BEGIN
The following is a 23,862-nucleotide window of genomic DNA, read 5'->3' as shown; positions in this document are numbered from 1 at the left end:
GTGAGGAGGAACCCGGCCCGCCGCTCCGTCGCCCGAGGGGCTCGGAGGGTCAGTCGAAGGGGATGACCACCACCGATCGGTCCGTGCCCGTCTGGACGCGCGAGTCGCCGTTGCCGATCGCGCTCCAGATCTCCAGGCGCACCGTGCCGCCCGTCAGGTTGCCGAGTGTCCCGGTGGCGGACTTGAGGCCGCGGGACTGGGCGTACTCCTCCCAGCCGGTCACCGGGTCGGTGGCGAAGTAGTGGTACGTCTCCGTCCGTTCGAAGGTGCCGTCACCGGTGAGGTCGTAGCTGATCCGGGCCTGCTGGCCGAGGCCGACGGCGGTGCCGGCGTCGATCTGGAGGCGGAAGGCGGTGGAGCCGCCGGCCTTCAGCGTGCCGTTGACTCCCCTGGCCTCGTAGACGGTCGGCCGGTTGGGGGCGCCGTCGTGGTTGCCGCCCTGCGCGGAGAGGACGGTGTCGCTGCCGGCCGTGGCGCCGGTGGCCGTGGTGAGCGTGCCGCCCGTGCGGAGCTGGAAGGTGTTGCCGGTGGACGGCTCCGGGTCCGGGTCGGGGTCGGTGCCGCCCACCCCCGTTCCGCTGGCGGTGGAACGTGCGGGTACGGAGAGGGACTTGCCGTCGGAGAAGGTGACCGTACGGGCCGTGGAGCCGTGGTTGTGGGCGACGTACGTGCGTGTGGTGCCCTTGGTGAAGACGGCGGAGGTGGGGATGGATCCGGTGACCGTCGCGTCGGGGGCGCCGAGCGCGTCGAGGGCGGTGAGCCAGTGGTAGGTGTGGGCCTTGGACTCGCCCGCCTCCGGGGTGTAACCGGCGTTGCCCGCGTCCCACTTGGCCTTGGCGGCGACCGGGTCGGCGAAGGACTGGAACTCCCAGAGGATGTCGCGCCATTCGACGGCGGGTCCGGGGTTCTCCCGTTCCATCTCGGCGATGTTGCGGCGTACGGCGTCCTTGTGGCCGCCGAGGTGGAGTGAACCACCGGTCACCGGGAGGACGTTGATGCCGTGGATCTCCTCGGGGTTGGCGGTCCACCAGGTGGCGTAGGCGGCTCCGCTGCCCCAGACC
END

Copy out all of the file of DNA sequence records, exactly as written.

The following is a 23,862-nucleotide window of genomic DNA, read 5'->3' as shown; positions in this document are numbered from 1 at the left end:
GTGAGGAGGAACCCGGCCCGCCGCTCCGTCGCCCGAGGGGCTCGGAGGGTCAGTCGAAGGGGATGACCACCACCGATCGGTCCGTGCCCGTCTGGACGCGCGAGTCGCCGTTGCCGATCGCGCTCCAGATCTCCAGGCGCACCGTGCCGCCCGTCAGGTTGCCGAGTGTCCCGGTGGCGGACTTGAGGCCGCGGGACTGGGCGTACTCCTCCCAGCCGGTCACCGGGTCGGTGGCGAAGTAGTGGTACGTCTCCGTCCGTTCGAAGGTGCCGTCACCGGTGAGGTCGTAGCTGATCCGGGCCTGCTGGCCGAGGCCGACGGCGGTGCCGGCGTCGATCTGGAGGCGGAAGGCGGTGGAGCCGCCGGCCTTCAGCGTGCCGTTGACTCCCCTGGCCTCGTAGACGGTCGGCCGGTTGGGGGCGCCGTCGTGGTTGCCGCCCTGCGCGGAGAGGACGGTGTCGCTGCCGGCCGTGGCGCCGGTGGCCGTGGTGAGCGTGCCGCCCGTGCGGAGCTGGAAGGTGTTGCCGGTGGACGGCTCCGGGTCCGGGTCGGGGTCGGTGCCGCCCACCCCCGTTCCGCTGGCGGTGGAACGTGCGGGTACGGAGAGGGACTTGCCGTCGGAGAAGGTGACCGTACGGGCCGTGGAGCCGTGGTTGTGGGCGACGTACGTGCGTGTGGTGCCCTTGGTGAAGACGGCGGAGGTGGGGATGGATCCGGTGACCGTCGCGTCGGGGGCGCCGAGCGCGTCGAGGGCGGTGAGCCAGTGGTAGGTGTGGGCCTTGGACTCGCCCGCCTCCGGGGTGTAACCGGCGTTGCCCGCGTCCCACTTGGCCTTGGCGGCGACCGGGTCGGCGAAGGACTGGAACTCCCAGAGGATGTCGCGCCATTCGACGGCGGGTCCGGGGTTCTCCCGTTCCATCTCGGCGATGTTGCGGCGTACGGCGTCCTTGTGGCCGCCGAGGTGGAGTGAACCACCGGTCACCGGGAGGACGTTGATGCCGTGGATCTCCTCGGGGTTGGCGGTCCACCAGGTGGCGTAGGCGGCTCCGCTGCCCCAGACC